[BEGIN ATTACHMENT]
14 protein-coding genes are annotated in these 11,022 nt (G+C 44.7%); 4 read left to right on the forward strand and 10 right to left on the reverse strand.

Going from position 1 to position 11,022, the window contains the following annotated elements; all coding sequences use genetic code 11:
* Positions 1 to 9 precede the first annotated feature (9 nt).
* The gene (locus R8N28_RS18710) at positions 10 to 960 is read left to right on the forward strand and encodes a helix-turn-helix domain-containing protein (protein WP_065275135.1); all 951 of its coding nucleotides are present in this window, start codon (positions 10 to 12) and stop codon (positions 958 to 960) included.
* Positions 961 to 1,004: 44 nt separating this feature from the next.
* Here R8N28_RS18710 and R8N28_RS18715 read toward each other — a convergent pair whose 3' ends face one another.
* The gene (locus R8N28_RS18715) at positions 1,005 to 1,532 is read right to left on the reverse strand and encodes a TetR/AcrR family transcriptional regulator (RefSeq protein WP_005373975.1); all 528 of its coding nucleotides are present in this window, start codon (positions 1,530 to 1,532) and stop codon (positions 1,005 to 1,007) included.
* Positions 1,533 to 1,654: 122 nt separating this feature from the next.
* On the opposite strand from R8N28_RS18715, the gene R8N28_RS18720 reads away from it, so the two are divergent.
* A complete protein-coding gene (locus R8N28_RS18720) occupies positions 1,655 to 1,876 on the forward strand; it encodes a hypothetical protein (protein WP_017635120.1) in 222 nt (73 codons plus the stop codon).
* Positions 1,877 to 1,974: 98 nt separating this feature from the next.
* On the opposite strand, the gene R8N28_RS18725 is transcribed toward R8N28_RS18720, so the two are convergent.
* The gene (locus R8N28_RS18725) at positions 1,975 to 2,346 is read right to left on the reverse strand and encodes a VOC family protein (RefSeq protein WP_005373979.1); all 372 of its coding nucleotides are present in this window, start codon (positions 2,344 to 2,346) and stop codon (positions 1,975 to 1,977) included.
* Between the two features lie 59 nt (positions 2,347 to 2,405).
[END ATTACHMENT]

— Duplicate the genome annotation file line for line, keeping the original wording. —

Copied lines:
14 protein-coding genes are annotated in these 11,022 nt (G+C 44.7%); 4 read left to right on the forward strand and 10 right to left on the reverse strand.

Going from position 1 to position 11,022, the window contains the following annotated elements; all coding sequences use genetic code 11:
* Positions 1 to 9 precede the first annotated feature (9 nt).
* The gene (locus R8N28_RS18710) at positions 10 to 960 is read left to right on the forward strand and encodes a helix-turn-helix domain-containing protein (protein WP_065275135.1); all 951 of its coding nucleotides are present in this window, start codon (positions 10 to 12) and stop codon (positions 958 to 960) included.
* Positions 961 to 1,004: 44 nt separating this feature from the next.
* Here R8N28_RS18710 and R8N28_RS18715 read toward each other — a convergent pair whose 3' ends face one another.
* The gene (locus R8N28_RS18715) at positions 1,005 to 1,532 is read right to left on the reverse strand and encodes a TetR/AcrR family transcriptional regulator (RefSeq protein WP_005373975.1); all 528 of its coding nucleotides are present in this window, start codon (positions 1,530 to 1,532) and stop codon (positions 1,005 to 1,007) included.
* Positions 1,533 to 1,654: 122 nt separating this feature from the next.
* On the opposite strand from R8N28_RS18715, the gene R8N28_RS18720 reads away from it, so the two are divergent.
* A complete protein-coding gene (locus R8N28_RS18720) occupies positions 1,655 to 1,876 on the forward strand; it encodes a hypothetical protein (protein WP_017635120.1) in 222 nt (73 codons plus the stop codon).
* Positions 1,877 to 1,974: 98 nt separating this feature from the next.
* On the opposite strand, the gene R8N28_RS18725 is transcribed toward R8N28_RS18720, so the two are convergent.
* The gene (locus R8N28_RS18725) at positions 1,975 to 2,346 is read right to left on the reverse strand and encodes a VOC family protein (RefSeq protein WP_005373979.1); all 372 of its coding nucleotides are present in this window, start codon (positions 2,344 to 2,346) and stop codon (positions 1,975 to 1,977) included.
* Between the two features lie 59 nt (positions 2,347 to 2,405).